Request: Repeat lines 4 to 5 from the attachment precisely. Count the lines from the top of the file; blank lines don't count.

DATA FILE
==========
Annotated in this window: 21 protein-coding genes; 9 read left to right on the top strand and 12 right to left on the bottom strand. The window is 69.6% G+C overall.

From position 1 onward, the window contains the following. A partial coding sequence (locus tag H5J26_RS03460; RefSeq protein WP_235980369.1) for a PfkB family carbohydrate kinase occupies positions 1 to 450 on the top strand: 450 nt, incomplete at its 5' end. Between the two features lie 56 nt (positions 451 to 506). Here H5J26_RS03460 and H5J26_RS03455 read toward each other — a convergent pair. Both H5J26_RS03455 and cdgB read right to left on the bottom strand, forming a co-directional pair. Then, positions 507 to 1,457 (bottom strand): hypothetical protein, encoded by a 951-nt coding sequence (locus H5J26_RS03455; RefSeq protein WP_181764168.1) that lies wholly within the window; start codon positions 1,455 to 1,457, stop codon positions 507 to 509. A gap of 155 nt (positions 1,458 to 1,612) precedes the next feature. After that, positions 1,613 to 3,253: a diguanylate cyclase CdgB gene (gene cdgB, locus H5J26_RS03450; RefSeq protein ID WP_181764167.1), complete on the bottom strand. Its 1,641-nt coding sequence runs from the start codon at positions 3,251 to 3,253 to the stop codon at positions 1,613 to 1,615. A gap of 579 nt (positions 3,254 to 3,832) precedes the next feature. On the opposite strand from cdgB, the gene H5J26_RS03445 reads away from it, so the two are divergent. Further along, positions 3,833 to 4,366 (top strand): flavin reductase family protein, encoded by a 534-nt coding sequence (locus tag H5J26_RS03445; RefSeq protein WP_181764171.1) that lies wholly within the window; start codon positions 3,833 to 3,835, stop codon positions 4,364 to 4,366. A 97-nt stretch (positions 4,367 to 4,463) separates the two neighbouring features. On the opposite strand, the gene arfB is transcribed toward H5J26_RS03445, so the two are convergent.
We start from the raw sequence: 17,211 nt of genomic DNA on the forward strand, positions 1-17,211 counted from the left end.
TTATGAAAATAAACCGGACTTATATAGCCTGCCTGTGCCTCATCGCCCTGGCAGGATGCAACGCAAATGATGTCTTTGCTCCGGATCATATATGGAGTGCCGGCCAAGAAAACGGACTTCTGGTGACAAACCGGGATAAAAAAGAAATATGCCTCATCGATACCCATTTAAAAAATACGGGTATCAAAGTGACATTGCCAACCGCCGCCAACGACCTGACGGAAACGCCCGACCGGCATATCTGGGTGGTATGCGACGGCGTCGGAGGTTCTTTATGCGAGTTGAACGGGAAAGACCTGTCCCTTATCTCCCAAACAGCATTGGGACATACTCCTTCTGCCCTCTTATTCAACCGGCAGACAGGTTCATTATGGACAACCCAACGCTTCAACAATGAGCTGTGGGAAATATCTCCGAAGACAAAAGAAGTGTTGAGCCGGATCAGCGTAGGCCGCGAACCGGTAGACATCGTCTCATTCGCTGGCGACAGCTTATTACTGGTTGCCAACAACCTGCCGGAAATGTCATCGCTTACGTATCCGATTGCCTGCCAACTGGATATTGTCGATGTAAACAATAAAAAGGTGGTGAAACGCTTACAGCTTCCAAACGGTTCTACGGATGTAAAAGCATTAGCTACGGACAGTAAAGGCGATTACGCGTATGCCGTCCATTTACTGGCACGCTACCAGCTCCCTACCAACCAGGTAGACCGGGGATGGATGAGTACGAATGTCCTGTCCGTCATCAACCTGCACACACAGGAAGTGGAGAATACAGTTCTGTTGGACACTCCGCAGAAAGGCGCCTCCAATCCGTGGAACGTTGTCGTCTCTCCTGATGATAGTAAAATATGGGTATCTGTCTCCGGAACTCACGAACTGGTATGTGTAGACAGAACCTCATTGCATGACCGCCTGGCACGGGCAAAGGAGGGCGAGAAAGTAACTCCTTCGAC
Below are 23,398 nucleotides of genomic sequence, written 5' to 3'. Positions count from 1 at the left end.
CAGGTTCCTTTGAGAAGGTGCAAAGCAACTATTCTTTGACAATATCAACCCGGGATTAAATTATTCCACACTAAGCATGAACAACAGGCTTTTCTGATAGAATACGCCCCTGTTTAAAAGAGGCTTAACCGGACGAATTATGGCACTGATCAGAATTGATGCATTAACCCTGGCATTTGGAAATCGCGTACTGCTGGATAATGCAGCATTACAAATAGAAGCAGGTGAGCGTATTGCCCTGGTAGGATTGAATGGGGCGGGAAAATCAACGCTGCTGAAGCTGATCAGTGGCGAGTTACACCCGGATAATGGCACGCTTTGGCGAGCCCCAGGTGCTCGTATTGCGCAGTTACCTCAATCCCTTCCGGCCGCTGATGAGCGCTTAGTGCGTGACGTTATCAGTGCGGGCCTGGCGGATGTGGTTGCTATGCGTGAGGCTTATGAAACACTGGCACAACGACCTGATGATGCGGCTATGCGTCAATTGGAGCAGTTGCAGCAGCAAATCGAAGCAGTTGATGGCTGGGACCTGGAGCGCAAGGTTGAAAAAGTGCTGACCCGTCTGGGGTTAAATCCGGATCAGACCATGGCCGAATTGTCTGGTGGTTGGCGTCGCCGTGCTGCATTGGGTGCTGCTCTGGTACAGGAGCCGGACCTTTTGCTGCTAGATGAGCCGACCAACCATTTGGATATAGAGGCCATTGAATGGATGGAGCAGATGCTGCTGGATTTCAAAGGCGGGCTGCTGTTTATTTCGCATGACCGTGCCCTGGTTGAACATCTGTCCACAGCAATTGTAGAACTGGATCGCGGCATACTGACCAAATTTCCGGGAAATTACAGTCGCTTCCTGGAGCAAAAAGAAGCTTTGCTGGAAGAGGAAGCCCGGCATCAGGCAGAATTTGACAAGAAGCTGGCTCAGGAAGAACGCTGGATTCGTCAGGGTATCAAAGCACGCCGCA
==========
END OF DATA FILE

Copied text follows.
TTATGAAAATAAACCGGACTTATATAGCCTGCCTGTGCCTCATCGCCCTGGCAGGATGCAACGCAAATGATGTCTTTGCTCCGGATCATATATGGAGTGCCGGCCAAGAAAACGGACTTCTGGTGACAAACCGGGATAAAAAAGAAATATGCCTCATCGATACCCATTTAAAAAATACGGGTATCAAAGTGACATTGCCAACCGCCGCCAACGACCTGACGGAAACGCCCGACCGGCATATCTGGGTGGTATGCGACGGCGTCGGAGGTTCTTTATGCGAGTTGAACGGGAAAGACCTGTCCCTTATCTCCCAAACAGCATTGGGACATACTCCTTCTGCCCTCTTATTCAACCGGCAGACAGGTTCATTATGGACAACCCAACGCTTCAACAATGAGCTGTGGGAAATATCTCCGAAGACAAAAGAAGTGTTGAGCCGGATCAGCGTAGGCCGCGAACCGGTAGACATCGTCTCATTCGCTGGCGACAGCTTATTACTGGTTGCCAACAACCTGCCGGAAATGTCATCGCTTACGTATCCGATTGCCTGCCAACTGGATATTGTCGATGTAAACAATAAAAAGGTGGTGAAACGCTTACAGCTTCCAAACGGTTCTACGGATGTAAAAGCATTAGCTACGGACAGTAAAGGCGATTACGCGTATGCCGTCCATTTACTGGCACGCTACCAGCTCCCTACCAACCAGGTAGACCGGGGATGGATGAGTACGAATGTCCTGTCCGTCATCAACCTGCACACACAGGAAGTGGAGAATACAGTTCTGTTGGACACTCCGCAGAAAGGCGCCTCCAATCCGTGGAACGTTGTCGTCTCTCCTGATGATAGTAAAATATGGGTATCTGTCTCCGGAACTCACGAACTGGTATGTGTAGACAGAACCTCATTGCATGACCGCCTGGCACGGGCAAAGGAGGGCGAGAAAGTAACTCCTTCGAC
Below are 23,398 nucleotides of genomic sequence, written 5' to 3'. Positions count from 1 at the left end.